In September 2013, Mission Rabies launched with a massive campaign, powered by veterinarians and volunteers from 14 countries, to achieve over 60,000 dog vaccinations in just 28 days across 12 locations in India. They now aim to vaccinate 2 million dogs over the next three years in key rabies-affected areas, as well as train an army of over 200 Indian veterinarians in sustainable, humane dog population and rabies control.

Blue Cross of India in Chennai has been in the forefront of the ABC-AR program, found to be an effective means of checking the spread of rabies.

Through their efforts, the city of Chennai has been declared rabies-free and has remained a poster child for other cities to emulate.

Ilona Otter is the clinical director of the Worldwide Veterinary Service International Training Center.

She periodically trains veterinarians working in animal welfare organizations in India on the best practices for the ABC-AR program, including the responsible use of antibiotics and release time.


At work in India

COVID 19 – Update

June 26th, 2020|0 Comments

Thanks to our many donors with big hearts and generous hands, CHAL was able to make three grants over the course of [...]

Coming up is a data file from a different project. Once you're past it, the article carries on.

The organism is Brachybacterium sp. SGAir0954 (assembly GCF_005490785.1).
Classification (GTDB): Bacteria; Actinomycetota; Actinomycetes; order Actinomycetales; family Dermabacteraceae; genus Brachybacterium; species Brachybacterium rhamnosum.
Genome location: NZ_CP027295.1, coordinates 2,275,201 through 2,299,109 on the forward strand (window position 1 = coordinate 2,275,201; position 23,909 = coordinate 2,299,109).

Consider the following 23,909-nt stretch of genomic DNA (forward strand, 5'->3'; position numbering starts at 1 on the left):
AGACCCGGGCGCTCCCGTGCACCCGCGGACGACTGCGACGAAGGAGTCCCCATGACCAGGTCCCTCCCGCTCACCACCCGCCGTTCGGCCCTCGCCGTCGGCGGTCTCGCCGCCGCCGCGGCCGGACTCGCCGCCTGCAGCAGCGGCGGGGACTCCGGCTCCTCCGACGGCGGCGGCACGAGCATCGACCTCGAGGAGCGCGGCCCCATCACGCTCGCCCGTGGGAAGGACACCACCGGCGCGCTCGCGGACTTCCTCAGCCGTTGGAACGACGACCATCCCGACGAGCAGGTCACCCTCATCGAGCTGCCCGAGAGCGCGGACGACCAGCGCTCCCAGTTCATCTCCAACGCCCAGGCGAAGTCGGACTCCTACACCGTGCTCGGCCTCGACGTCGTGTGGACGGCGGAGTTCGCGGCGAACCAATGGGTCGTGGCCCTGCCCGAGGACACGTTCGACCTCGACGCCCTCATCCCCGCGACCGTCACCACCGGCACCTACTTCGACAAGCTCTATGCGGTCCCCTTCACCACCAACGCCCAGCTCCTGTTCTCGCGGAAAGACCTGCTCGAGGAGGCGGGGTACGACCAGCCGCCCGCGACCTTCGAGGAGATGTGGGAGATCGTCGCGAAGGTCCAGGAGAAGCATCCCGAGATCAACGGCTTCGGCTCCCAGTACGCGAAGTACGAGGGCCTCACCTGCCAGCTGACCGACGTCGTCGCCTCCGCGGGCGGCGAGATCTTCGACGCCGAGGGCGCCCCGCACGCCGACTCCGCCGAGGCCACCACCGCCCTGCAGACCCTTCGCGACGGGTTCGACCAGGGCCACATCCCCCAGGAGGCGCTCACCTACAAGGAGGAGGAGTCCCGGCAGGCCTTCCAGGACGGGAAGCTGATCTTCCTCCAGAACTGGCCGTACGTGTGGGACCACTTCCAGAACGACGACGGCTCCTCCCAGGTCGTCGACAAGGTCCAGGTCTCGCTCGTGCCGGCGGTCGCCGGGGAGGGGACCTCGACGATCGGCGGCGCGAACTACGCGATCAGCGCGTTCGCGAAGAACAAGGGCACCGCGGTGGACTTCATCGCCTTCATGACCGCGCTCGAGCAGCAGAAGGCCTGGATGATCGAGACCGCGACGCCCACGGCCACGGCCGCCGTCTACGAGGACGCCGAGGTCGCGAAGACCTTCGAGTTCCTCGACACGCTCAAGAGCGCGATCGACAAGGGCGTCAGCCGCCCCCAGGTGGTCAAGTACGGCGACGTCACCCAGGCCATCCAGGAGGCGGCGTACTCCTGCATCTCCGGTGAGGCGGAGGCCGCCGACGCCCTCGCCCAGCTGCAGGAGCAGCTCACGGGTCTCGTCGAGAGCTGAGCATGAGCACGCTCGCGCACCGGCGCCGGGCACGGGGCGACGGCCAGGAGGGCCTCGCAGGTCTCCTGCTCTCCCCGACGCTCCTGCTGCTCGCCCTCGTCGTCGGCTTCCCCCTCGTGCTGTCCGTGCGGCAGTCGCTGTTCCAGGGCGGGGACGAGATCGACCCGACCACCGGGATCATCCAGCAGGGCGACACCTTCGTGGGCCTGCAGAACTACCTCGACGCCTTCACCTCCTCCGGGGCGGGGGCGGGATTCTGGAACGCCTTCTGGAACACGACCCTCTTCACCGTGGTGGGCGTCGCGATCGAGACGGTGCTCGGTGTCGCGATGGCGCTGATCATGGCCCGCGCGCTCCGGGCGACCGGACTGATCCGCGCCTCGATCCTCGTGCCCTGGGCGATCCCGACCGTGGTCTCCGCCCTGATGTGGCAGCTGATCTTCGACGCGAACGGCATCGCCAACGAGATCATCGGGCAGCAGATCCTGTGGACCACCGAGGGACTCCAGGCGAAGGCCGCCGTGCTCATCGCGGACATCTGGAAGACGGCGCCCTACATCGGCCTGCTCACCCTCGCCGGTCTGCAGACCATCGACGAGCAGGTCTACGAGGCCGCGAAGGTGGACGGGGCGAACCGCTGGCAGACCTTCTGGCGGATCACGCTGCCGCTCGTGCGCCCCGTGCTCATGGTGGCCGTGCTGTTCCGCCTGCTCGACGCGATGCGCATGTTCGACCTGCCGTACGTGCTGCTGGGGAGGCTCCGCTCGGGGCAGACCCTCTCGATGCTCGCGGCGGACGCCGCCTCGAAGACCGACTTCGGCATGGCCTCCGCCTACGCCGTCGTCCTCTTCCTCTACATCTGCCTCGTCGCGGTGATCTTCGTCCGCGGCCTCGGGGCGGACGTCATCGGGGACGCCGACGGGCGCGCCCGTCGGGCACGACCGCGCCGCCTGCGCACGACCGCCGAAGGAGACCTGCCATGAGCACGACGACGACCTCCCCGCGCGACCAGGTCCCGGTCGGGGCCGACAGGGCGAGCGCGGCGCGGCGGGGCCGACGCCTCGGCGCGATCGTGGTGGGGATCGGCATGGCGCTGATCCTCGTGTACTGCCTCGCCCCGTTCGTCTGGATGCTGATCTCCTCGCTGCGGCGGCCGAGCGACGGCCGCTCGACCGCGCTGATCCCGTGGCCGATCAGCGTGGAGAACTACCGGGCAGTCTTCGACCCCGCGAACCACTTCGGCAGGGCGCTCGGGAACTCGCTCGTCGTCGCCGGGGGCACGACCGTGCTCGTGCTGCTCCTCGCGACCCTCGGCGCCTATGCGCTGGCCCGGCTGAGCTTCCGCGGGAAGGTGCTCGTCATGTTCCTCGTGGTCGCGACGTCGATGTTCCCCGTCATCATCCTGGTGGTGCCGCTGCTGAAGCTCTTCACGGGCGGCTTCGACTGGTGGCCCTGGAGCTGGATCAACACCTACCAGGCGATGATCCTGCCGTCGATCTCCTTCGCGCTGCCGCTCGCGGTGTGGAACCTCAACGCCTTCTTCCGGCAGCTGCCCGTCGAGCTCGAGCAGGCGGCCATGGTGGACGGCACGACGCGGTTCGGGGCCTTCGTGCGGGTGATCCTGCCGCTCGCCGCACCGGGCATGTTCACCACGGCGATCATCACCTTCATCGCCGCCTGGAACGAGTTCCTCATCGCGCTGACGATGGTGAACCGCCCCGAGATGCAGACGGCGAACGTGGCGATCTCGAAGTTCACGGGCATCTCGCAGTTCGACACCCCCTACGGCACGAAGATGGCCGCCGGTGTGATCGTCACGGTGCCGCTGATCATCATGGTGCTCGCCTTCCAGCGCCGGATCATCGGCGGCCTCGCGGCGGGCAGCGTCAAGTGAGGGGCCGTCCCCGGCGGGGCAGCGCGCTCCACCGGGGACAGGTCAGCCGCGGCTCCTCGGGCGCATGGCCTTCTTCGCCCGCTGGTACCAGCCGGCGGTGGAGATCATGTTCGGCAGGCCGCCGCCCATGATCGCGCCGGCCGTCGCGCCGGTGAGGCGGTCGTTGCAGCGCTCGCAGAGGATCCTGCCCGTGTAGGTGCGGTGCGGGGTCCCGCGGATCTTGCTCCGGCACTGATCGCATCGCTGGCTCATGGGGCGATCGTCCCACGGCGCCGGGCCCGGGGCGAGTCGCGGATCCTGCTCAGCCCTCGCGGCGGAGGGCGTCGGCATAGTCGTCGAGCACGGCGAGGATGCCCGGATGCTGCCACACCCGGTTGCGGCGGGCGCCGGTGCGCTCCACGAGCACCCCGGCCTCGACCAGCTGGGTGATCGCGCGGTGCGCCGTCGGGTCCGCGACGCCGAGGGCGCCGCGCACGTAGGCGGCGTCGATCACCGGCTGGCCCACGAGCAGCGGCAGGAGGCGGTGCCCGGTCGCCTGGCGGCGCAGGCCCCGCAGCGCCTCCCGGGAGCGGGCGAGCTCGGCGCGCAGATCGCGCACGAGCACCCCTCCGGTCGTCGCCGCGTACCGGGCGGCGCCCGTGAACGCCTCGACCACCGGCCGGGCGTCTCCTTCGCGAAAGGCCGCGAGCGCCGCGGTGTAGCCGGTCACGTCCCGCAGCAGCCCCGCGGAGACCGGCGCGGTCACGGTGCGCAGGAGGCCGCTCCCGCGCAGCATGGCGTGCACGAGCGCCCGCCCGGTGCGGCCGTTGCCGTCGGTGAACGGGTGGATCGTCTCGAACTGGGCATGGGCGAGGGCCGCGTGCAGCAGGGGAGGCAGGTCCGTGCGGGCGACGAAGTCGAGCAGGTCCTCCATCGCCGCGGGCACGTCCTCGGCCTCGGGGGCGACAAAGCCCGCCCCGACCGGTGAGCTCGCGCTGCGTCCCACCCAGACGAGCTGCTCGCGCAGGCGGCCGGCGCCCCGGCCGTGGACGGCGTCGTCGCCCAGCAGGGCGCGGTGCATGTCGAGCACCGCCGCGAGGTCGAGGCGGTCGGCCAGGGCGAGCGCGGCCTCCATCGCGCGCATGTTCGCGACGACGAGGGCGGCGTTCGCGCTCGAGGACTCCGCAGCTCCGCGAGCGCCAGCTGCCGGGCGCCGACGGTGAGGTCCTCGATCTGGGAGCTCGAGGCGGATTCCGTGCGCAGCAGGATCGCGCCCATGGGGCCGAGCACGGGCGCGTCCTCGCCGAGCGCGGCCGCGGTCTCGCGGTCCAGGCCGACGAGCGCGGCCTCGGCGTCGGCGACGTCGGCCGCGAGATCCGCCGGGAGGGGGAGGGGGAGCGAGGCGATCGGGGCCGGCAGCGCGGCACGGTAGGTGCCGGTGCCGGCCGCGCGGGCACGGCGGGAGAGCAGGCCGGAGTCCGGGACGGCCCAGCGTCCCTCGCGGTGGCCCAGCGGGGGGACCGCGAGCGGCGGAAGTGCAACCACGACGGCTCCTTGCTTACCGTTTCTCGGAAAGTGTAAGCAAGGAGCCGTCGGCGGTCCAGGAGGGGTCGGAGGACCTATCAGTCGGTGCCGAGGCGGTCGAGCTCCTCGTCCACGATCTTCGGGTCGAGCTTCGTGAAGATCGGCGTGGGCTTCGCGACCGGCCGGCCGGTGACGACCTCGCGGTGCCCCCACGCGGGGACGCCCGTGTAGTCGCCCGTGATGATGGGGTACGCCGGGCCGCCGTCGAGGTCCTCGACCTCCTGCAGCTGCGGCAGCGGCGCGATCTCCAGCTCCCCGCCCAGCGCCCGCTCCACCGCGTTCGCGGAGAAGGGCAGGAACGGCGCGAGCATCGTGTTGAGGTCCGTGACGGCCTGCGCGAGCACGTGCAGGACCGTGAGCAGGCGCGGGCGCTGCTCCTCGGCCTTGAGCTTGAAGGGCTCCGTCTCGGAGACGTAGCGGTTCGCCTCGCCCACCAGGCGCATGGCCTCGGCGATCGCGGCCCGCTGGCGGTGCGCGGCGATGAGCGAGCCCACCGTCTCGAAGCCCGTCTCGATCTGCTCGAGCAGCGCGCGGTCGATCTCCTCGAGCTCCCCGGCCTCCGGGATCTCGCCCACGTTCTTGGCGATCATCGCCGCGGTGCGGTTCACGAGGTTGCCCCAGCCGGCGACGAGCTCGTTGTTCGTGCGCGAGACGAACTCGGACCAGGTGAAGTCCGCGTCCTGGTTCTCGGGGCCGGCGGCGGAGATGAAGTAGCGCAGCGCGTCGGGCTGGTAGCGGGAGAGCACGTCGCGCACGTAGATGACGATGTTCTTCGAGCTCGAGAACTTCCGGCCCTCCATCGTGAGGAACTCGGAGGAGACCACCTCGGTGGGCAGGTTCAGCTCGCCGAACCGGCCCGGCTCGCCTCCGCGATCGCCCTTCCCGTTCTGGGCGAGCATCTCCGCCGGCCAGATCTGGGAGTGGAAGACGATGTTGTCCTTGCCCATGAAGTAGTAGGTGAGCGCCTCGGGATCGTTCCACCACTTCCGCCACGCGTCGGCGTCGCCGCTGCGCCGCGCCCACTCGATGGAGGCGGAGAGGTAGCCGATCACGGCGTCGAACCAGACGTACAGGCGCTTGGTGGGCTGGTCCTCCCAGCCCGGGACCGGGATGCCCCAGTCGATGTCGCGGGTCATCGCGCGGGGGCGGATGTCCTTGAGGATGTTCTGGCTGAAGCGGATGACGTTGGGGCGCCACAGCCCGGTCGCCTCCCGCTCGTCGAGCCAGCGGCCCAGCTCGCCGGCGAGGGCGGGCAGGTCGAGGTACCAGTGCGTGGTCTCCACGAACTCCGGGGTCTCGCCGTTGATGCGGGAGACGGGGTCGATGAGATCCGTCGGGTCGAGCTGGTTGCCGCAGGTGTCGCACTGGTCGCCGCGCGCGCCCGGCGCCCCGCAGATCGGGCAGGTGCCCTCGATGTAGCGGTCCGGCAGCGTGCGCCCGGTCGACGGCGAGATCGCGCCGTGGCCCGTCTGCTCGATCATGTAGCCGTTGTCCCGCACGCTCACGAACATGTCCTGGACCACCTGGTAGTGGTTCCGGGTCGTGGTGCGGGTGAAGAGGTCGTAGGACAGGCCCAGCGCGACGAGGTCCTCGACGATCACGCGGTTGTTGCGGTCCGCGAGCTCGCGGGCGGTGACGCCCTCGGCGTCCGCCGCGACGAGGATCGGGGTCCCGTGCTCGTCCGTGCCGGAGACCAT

• Blue Cross of India - COVID19 - Update

COVID-19 Emergency Update

April 18th, 2020|0 Comments

Hope you and your family are well and safe. In these trying times around the world, our hearts go out to people [...]

2019 Recap

December 24th, 2019|0 Comments

We continued support to our existing grantees in 2019 with grants awarded to: SPCA - Thane, Animal Aid Unlimited - Udaipur, Blue Cross of India - Chennai and a new entrant in our grantee list, Humane Animal Society (HAS) - Coimbatore

2017 Recap

January 27th, 2018|0 Comments

The Blue Cross of India was a restricted grantee of CHAL this year.  At its Velacheri hospital, nearly 7,000 animals were sterilized, most of them [...]